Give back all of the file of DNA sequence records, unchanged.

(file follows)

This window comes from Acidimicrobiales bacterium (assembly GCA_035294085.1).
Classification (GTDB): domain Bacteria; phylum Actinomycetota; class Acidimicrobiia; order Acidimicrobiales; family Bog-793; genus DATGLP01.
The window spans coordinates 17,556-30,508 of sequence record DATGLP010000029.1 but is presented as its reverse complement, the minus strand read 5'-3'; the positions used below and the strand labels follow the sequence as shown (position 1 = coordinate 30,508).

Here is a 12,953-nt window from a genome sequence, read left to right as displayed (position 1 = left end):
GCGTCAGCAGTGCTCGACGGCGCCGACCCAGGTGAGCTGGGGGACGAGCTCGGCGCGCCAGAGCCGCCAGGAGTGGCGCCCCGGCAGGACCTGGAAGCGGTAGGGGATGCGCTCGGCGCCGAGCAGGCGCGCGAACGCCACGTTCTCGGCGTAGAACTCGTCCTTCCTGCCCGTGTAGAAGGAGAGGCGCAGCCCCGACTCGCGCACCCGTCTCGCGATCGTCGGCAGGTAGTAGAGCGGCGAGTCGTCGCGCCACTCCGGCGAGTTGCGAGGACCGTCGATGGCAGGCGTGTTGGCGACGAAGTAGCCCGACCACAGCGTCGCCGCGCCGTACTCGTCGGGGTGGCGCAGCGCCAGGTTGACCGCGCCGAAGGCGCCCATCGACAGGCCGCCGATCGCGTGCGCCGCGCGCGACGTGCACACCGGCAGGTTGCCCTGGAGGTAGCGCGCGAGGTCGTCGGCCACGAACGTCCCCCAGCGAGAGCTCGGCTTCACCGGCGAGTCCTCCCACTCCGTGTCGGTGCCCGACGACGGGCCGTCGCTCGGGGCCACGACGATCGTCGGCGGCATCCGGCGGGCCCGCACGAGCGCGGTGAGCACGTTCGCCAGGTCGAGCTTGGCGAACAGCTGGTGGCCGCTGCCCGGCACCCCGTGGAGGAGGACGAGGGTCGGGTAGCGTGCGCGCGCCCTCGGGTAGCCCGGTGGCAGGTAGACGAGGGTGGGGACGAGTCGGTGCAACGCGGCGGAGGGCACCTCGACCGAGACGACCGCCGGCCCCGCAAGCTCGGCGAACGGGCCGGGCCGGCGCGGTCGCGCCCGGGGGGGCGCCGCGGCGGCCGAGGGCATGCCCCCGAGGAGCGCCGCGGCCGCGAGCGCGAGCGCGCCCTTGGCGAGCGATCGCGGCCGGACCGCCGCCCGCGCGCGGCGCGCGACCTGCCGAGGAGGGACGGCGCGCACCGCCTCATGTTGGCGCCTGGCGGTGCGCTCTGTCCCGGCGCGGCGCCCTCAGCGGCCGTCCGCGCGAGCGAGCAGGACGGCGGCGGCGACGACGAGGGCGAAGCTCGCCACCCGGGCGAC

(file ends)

This window comes from Acidimicrobiales bacterium (assembly GCA_035294085.1).
Classification (GTDB): domain Bacteria; phylum Actinomycetota; class Acidimicrobiia; order Acidimicrobiales; family Bog-793; genus DATGLP01.
The window spans coordinates 17,556-30,508 of sequence record DATGLP010000029.1 but is presented as its reverse complement, the minus strand read 5'-3'; the positions used below and the strand labels follow the sequence as shown (position 1 = coordinate 30,508).

Here is a 12,953-nt window from a genome sequence, read left to right as displayed (position 1 = left end):
GCGTCAGCAGTGCTCGACGGCGCCGACCCAGGTGAGCTGGGGGACGAGCTCGGCGCGCCAGAGCCGCCAGGAGTGGCGCCCCGGCAGGACCTGGAAGCGGTAGGGGATGCGCTCGGCGCCGAGCAGGCGCGCGAACGCCACGTTCTCGGCGTAGAACTCGTCCTTCCTGCCCGTGTAGAAGGAGAGGCGCAGCCCCGACTCGCGCACCCGTCTCGCGATCGTCGGCAGGTAGTAGAGCGGCGAGTCGTCGCGCCACTCCGGCGAGTTGCGAGGACCGTCGATGGCAGGCGTGTTGGCGACGAAGTAGCCCGACCACAGCGTCGCCGCGCCGTACTCGTCGGGGTGGCGCAGCGCCAGGTTGACCGCGCCGAAGGCGCCCATCGACAGGCCGCCGATCGCGTGCGCCGCGCGCGACGTGCACACCGGCAGGTTGCCCTGGAGGTAGCGCGCGAGGTCGTCGGCCACGAACGTCCCCCAGCGAGAGCTCGGCTTCACCGGCGAGTCCTCCCACTCCGTGTCGGTGCCCGACGACGGGCCGTCGCTCGGGGCCACGACGATCGTCGGCGGCATCCGGCGGGCCCGCACGAGCGCGGTGAGCACGTTCGCCAGGTCGAGCTTGGCGAACAGCTGGTGGCCGCTGCCCGGCACCCCGTGGAGGAGGACGAGGGTCGGGTAGCGTGCGCGCGCCCTCGGGTAGCCCGGTGGCAGGTAGACGAGGGTGGGGACGAGTCGGTGCAACGCGGCGGAGGGCACCTCGACCGAGACGACCGCCGGCCCCGCAAGCTCGGCGAACGGGCCGGGCCGGCGCGGTCGCGCCCGGGGGGGCGCCGCGGCGGCCGAGGGCATGCCCCCGAGGAGCGCCGCGGCCGCGAGCGCGAGCGCGCCCTTGGCGAGCGATCGCGGCCGGACCGCCGCCCGCGCGCGGCGCGCGACCTGCCGAGGAGGGACGGCGCGCACCGCCTCATGTTGGCGCCTGGCGGTGCGCTCTGTCCCGGCGCGGCGCCCTCAGCGGCCGTCCGCGCGAGCGAGCAGGACGGCGGCGGCGACGACGAGGGCGAAGCTCGCCACCCGGGCGAC